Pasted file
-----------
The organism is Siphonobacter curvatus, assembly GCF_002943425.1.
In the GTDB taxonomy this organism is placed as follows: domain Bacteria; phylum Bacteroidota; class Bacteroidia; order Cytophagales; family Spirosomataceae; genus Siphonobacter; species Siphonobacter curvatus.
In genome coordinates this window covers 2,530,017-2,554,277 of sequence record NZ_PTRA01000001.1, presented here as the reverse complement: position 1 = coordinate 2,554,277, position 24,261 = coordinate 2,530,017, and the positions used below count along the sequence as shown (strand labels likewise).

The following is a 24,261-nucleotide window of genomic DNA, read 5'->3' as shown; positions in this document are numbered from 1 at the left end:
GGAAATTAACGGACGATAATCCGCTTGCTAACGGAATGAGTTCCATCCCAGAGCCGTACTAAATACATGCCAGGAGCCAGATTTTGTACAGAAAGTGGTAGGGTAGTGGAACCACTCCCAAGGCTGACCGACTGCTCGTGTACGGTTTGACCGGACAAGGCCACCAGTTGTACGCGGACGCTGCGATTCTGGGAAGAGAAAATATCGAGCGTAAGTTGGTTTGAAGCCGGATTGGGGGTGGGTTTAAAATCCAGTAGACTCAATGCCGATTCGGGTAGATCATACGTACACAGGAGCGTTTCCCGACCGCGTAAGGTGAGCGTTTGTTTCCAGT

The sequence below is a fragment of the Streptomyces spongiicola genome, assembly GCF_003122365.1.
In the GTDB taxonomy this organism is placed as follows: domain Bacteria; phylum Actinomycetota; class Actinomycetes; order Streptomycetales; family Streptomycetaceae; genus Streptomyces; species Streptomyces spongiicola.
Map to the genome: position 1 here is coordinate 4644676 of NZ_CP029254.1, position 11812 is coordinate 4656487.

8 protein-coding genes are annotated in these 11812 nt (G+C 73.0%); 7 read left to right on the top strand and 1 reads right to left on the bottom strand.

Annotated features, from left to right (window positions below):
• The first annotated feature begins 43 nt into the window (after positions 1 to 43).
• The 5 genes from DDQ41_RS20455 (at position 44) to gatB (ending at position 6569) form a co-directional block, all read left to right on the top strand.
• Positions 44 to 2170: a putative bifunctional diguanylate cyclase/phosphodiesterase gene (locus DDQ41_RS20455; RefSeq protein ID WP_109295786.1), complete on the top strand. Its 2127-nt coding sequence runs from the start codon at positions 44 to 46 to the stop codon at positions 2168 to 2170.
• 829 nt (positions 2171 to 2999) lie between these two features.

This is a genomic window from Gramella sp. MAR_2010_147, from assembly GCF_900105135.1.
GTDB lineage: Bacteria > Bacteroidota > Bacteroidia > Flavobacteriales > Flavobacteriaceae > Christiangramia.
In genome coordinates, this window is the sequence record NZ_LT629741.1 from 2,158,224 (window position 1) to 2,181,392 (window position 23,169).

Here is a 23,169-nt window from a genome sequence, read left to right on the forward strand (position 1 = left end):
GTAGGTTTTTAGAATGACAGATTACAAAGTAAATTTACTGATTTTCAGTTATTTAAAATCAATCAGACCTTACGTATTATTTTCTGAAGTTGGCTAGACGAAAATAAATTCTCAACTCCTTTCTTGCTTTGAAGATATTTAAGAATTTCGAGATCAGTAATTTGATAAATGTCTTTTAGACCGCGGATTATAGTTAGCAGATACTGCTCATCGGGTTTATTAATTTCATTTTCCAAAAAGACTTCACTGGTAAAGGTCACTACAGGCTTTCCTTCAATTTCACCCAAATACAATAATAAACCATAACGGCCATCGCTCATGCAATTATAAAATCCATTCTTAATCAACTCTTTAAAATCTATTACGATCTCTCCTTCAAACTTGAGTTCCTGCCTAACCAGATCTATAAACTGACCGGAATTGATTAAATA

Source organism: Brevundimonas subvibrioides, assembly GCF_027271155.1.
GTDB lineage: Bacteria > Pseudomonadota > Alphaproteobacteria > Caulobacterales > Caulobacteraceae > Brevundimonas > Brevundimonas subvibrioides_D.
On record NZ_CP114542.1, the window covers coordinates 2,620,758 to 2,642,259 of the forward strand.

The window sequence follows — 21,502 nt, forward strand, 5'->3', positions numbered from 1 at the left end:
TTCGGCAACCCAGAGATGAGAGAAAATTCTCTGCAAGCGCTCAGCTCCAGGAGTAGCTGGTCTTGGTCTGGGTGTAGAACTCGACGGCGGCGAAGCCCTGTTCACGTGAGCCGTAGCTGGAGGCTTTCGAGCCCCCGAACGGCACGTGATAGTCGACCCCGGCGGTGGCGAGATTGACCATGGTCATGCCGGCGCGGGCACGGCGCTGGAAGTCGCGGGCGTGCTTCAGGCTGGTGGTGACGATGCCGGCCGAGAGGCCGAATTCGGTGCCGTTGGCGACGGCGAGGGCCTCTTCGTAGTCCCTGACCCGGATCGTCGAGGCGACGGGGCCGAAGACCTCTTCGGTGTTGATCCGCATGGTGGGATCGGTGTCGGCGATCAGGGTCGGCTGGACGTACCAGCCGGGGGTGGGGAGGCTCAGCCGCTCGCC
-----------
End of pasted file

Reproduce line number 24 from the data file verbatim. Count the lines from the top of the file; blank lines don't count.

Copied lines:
TTCGGCAACCCAGAGATGAGAGAAAATTCTCTGCAAGCGCTCAGCTCCAGGAGTAGCTGGTCTTGGTCTGGGTGTAGAACTCGACGGCGGCGAAGCCCTGTTCACGTGAGCCGTAGCTGGAGGCTTTCGAGCCCCCGAACGGCACGTGATAGTCGACCCCGGCGGTGGCGAGATTGACCATGGTCATGCCGGCGCGGGCACGGCGCTGGAAGTCGCGGGCGTGCTTCAGGCTGGTGGTGACGATGCCGGCCGAGAGGCCGAATTCGGTGCCGTTGGCGACGGCGAGGGCCTCTTCGTAGTCCCTGACCCGGATCGTCGAGGCGACGGGGCCGAAGACCTCTTCGGTGTTGATCCGCATGGTGGGATCGGTGTCGGCGATCAGGGTCGGCTGGACGTACCAGCCGGGGGTGGGGAGGCTCAGCCGCTCGCC